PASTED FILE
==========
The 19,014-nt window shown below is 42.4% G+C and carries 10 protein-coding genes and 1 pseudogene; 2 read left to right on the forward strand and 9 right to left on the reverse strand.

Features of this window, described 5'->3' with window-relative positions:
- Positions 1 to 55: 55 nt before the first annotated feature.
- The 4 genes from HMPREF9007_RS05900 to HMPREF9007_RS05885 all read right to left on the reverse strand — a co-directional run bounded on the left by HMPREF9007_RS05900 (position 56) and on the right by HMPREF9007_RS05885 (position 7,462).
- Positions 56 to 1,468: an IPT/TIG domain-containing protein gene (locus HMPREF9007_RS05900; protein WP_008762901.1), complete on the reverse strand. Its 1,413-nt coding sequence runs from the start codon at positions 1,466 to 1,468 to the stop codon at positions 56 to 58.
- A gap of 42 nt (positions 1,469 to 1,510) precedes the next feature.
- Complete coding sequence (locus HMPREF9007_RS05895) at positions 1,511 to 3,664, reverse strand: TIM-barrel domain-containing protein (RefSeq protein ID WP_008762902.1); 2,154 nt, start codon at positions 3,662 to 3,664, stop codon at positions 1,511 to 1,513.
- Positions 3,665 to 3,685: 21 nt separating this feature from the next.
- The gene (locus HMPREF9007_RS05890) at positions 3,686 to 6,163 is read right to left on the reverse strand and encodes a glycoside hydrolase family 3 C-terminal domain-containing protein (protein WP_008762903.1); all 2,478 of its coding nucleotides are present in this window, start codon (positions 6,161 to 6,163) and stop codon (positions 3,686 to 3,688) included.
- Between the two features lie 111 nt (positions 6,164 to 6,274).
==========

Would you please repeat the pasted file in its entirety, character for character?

The 19,014-nt window shown below is 42.4% G+C and carries 10 protein-coding genes and 1 pseudogene; 2 read left to right on the forward strand and 9 right to left on the reverse strand.

Features of this window, described 5'->3' with window-relative positions:
- Positions 1 to 55: 55 nt before the first annotated feature.
- The 4 genes from HMPREF9007_RS05900 to HMPREF9007_RS05885 all read right to left on the reverse strand — a co-directional run bounded on the left by HMPREF9007_RS05900 (position 56) and on the right by HMPREF9007_RS05885 (position 7,462).
- Positions 56 to 1,468: an IPT/TIG domain-containing protein gene (locus HMPREF9007_RS05900; protein WP_008762901.1), complete on the reverse strand. Its 1,413-nt coding sequence runs from the start codon at positions 1,466 to 1,468 to the stop codon at positions 56 to 58.
- A gap of 42 nt (positions 1,469 to 1,510) precedes the next feature.
- Complete coding sequence (locus HMPREF9007_RS05895) at positions 1,511 to 3,664, reverse strand: TIM-barrel domain-containing protein (RefSeq protein ID WP_008762902.1); 2,154 nt, start codon at positions 3,662 to 3,664, stop codon at positions 1,511 to 1,513.
- Positions 3,665 to 3,685: 21 nt separating this feature from the next.
- The gene (locus HMPREF9007_RS05890) at positions 3,686 to 6,163 is read right to left on the reverse strand and encodes a glycoside hydrolase family 3 C-terminal domain-containing protein (protein WP_008762903.1); all 2,478 of its coding nucleotides are present in this window, start codon (positions 6,161 to 6,163) and stop codon (positions 3,686 to 3,688) included.
- Between the two features lie 111 nt (positions 6,164 to 6,274).